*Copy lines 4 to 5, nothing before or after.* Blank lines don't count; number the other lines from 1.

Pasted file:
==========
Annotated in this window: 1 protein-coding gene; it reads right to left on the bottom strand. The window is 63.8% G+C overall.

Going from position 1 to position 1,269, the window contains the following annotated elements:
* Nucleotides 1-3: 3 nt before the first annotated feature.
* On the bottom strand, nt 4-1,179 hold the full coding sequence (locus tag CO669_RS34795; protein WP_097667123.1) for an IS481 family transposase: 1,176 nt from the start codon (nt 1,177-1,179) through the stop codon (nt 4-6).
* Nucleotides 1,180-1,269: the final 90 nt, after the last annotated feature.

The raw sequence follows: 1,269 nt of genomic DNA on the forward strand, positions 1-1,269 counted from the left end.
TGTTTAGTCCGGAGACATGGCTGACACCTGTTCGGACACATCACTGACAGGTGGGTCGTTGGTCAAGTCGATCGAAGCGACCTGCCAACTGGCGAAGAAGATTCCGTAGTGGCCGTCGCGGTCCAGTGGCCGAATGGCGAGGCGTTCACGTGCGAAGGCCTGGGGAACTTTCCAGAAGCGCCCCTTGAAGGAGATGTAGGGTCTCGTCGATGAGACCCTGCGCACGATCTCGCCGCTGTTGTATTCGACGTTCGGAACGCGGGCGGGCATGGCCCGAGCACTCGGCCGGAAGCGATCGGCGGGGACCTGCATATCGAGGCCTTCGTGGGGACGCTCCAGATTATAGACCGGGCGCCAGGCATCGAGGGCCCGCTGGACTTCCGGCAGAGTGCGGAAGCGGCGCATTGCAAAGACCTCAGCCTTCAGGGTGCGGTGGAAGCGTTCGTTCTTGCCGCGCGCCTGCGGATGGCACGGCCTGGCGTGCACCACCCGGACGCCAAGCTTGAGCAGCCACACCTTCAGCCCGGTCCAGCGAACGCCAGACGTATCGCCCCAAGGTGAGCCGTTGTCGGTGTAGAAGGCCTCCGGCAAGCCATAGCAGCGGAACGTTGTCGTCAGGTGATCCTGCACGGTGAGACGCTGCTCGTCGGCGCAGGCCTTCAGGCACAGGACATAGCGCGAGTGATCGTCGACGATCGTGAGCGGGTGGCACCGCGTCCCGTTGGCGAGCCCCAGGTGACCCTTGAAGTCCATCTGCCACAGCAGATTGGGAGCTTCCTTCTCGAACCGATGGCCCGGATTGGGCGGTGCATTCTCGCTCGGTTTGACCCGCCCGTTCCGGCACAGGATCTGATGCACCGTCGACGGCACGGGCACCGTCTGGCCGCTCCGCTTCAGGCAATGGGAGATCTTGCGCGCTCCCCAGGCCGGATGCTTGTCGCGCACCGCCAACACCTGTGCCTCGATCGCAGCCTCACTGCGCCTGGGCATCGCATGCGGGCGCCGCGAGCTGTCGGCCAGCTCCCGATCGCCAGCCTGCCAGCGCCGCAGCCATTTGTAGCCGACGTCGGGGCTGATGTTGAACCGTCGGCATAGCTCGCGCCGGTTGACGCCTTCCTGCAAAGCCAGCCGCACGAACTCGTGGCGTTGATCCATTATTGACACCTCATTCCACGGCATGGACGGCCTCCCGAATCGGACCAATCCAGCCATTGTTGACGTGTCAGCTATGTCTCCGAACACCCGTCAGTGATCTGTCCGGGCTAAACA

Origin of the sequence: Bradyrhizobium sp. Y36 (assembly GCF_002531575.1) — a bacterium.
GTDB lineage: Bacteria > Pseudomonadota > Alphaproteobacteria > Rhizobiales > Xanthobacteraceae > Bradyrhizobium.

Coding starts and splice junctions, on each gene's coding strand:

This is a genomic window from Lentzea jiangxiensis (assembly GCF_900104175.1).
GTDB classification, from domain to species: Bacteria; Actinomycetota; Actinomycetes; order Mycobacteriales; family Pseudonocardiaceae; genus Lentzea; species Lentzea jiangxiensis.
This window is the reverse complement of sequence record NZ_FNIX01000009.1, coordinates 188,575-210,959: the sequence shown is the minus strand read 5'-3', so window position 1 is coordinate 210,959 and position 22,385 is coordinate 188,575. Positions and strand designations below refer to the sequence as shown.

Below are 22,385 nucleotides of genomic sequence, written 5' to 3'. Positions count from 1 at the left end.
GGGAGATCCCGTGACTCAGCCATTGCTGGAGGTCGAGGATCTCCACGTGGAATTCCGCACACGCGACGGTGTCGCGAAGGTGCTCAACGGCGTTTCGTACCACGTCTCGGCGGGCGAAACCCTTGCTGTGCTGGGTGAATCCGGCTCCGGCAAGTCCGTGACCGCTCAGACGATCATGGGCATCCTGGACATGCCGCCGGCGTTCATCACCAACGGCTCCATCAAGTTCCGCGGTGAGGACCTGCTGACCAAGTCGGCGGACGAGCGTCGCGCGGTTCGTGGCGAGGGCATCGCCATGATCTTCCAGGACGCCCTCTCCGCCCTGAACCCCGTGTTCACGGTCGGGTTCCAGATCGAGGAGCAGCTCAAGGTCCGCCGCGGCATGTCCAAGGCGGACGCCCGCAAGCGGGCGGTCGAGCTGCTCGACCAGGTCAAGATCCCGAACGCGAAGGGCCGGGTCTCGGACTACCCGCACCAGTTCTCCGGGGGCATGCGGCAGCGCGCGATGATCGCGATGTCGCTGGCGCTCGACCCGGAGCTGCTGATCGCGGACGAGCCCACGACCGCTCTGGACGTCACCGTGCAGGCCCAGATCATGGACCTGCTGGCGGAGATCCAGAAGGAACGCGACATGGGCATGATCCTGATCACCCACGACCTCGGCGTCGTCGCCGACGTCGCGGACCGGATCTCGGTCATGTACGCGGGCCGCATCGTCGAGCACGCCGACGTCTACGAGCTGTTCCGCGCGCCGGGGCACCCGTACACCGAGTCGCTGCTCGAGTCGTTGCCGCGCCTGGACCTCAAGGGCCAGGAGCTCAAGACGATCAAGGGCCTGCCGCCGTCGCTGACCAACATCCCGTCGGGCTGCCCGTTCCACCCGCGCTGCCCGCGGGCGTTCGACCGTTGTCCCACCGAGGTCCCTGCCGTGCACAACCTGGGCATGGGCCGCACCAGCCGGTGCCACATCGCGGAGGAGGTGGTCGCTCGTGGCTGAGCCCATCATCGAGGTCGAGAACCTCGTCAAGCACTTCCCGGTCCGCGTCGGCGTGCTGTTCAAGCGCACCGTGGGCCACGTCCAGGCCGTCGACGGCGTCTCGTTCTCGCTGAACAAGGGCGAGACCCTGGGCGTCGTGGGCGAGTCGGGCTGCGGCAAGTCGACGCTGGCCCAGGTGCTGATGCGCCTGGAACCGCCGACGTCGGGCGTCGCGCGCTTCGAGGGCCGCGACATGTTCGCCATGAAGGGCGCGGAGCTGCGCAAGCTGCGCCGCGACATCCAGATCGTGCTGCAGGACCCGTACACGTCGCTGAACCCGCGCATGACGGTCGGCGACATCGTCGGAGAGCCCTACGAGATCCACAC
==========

* On the bottom strand, nt 4-1,179 hold the full coding sequence (locus tag CO669_RS34795; protein WP_097667123.1) for an IS481 family transposase: 1,176 nt from the start codon (nt 1,177-1,179) through the stop codon (nt 4-6).
* Nucleotides 1,180-1,269: the final 90 nt, after the last annotated feature.